Loss to Case shuts door on NCAA bid

The Maroons lost Thursday against #21 Case (14–7) in the first round of the UAA Championships. Chicago plays Rochester in the consolation semifinals today at 8 a.m.

By Alexander Sotiropoulos

One loss hurt the Maroons more than any other this season. 

That loss came on Thursday against #21 Case (14–7) in the first round of the UAA Championships. Chicago plays Rochester in the consolation semifinals today at 8 a.m.

With #30 Chicago (9–9) already having eight losses on the season prior to the Championships, only a solid finish would likely result in a hopeful NCAA National Tournament bid.

But, the Spartans did not allow that to happen.

After fourth-years Jan Stefanski and Troy Brinker at No. 1 doubles lost 8–3, first-years Ankur Bhargava and Deepak Sabada tied the match with an 8–6 victory at No. 2.

Second-years Zsolt Szabo and Krishna Ravella at No. 3 would determine which team had the momentum going into singles. After losing to the same pair just two weeks earlier (8–4), the Maroon team had a rejuvenated mentality to win.

“Two weeks ago, we started off very slowly, so were able to quickly win the first few games, and that was enough for them to win the match,” Szabo said. “Now, we knew we had to pay attention and be aggressive from the very beginning.”

Although the Maroons were down an early break at 1­­­–3, they quickly recovered to put the match on serve at 2–3. That mini-comeback gave what Szabo calls extra momentum, and Chicago broke the Spartans to make the score 4–3.

Unfortunately for the Maroons, the momentum did not stick. Chicago was down 7–8 but, with hard and accurate groundstrokes, sent the match to a tiebreaker.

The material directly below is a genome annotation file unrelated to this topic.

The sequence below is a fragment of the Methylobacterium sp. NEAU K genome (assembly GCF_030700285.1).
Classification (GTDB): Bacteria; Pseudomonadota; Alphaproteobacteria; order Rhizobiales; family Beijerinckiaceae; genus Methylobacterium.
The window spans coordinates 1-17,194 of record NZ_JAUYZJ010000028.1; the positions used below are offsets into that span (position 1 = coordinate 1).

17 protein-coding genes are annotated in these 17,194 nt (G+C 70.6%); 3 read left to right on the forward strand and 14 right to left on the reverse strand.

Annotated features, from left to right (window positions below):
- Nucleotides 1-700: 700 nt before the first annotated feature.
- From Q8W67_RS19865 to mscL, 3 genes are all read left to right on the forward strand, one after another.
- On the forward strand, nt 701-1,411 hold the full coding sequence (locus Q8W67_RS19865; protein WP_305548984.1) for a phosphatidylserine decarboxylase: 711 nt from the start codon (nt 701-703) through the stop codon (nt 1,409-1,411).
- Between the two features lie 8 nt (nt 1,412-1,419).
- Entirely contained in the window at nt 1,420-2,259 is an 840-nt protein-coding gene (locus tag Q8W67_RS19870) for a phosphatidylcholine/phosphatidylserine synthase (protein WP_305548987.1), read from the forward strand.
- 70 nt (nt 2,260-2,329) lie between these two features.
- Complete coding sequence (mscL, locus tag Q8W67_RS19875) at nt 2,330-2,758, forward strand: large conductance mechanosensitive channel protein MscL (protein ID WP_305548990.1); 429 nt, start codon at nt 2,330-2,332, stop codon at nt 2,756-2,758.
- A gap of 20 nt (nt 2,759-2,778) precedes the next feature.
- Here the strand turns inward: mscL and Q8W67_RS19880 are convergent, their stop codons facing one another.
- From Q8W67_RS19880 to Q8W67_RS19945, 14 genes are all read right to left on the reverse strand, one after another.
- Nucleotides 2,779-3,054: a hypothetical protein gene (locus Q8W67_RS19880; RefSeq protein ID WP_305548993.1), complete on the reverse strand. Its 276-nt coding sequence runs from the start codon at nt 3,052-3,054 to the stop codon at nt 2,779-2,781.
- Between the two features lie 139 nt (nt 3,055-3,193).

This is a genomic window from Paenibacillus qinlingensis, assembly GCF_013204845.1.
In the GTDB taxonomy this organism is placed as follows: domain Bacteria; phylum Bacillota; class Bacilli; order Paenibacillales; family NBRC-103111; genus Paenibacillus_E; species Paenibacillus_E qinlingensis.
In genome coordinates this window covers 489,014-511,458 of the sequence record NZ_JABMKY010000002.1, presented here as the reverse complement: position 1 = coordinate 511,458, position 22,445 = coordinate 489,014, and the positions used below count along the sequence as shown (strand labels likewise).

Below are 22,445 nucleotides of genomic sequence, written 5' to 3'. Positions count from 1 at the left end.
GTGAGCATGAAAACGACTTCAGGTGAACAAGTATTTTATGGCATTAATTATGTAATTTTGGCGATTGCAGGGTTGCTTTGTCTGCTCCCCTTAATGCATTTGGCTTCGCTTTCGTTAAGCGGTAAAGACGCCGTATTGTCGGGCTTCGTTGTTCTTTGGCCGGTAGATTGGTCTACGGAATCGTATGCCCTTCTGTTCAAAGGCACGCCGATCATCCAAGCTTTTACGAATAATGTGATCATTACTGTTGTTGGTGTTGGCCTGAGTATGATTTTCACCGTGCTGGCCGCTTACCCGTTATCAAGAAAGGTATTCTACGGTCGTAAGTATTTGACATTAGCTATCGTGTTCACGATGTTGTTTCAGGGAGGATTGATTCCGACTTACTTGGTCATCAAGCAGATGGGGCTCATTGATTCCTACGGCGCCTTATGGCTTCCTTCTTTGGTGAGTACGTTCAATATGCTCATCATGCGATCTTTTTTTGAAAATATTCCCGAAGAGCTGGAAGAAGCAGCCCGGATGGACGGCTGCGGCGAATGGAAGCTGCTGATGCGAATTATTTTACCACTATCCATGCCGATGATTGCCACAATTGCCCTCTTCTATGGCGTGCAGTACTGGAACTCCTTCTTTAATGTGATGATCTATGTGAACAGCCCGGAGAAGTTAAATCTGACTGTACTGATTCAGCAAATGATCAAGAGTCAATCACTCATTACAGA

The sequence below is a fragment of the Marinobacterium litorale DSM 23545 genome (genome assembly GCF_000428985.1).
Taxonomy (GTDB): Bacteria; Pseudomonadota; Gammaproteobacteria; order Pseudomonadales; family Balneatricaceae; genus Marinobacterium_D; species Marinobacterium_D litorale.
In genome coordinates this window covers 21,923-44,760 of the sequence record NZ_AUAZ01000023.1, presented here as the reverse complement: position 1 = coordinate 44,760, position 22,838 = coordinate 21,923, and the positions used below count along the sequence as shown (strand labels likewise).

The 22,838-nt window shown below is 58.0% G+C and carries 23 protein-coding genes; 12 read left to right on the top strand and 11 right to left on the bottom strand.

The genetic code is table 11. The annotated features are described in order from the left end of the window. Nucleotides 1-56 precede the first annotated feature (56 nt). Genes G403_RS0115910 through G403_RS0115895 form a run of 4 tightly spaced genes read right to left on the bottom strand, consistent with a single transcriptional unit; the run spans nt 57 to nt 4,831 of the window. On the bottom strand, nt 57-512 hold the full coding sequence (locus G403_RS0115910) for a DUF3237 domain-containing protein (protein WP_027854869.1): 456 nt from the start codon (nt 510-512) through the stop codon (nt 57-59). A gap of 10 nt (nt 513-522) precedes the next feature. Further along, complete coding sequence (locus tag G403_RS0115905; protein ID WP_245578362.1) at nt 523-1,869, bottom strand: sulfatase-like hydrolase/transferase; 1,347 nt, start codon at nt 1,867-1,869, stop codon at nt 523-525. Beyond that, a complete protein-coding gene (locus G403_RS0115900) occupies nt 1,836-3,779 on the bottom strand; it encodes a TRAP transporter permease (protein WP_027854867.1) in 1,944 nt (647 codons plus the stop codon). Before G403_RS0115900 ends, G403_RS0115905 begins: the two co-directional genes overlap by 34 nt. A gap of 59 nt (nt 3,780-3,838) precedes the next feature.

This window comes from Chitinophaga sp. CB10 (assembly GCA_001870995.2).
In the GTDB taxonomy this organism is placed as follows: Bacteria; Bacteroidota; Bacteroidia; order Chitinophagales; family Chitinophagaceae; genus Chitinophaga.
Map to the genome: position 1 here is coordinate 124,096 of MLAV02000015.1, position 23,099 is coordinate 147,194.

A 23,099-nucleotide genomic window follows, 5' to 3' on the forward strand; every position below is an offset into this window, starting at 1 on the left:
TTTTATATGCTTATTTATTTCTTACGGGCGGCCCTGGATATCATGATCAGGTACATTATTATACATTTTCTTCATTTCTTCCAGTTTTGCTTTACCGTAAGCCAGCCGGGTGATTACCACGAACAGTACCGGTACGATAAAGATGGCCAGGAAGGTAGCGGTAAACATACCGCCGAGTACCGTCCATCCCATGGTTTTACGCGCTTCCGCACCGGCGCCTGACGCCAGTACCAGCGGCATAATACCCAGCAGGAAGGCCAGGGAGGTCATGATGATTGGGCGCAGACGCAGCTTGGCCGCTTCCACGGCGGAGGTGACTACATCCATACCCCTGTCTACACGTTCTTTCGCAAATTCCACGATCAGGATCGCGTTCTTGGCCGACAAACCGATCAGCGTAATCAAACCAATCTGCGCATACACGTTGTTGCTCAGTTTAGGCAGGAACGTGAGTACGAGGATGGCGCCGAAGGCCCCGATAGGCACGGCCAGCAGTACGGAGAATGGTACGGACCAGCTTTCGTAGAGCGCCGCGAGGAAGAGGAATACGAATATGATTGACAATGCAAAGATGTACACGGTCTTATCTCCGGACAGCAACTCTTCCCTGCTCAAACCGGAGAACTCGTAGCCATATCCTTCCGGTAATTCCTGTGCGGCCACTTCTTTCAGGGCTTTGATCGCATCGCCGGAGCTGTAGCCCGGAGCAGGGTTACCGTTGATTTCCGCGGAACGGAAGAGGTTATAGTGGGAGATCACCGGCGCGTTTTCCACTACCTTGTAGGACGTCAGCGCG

In the tiebreak, the Maroons overcame a 0–3 deficit to go up 5–4 with Szabo, the pair’s better server, up to serve.

While Szabo’s serves went in, a missed volley and groundstroke put the Maroons down 5–6: match point for Case on serve. Three points later, Chicago was bested by Case (9–8 (6)).

In spite of being down 2–1 after doubles, the Maroons were not at all demoralized going into singles. The last time Chicago encountered Case, the Spartans did not allow any doubles matches to go in the Maroons’ favor.

“ we could not win any of the doubles points; now, we had won one match and one that was very close,” Szabo said. “This gave us a boost and made us believe that winning this dual was indeed very possible, and we felt we could do it.”

The extra boost was not enough to give Chicago the four singles wins needed to clinch the match.

Losses to Brinker at No. 1 singles (6–1, 7–6 (9–7)) and Sabada at No. 6 singles (7–5, 6–1) put the Maroons down 4–1.

A loss to Stefanski at No. 3 (6–1, 4–6, 6–2) the same time Szabo won at No. 5 (7–6 (4), 6–3) clinched the win for the Spartans.

Shortly afterward, second-year Alex Golovin was victorious (7–6 (10–8), 6–4) at No. 4 and Bhargava lost (3–6, 6–3, 6–2) at No. 2.

“I am sorry to say, but after today’s match, it seems like we do not really have any chance of making NCAAs this year,” Szabo said. “This year was not going our way, unfortunately, but we are still trying to end it with a won match, so we are going to be fighting tomorrow like nothing happened.”

If Chicago defeats Rochester, it will play in the fifth-place match at 4 p.m. today. If the Maroons lose, they will play in the seventh-place match at the same time.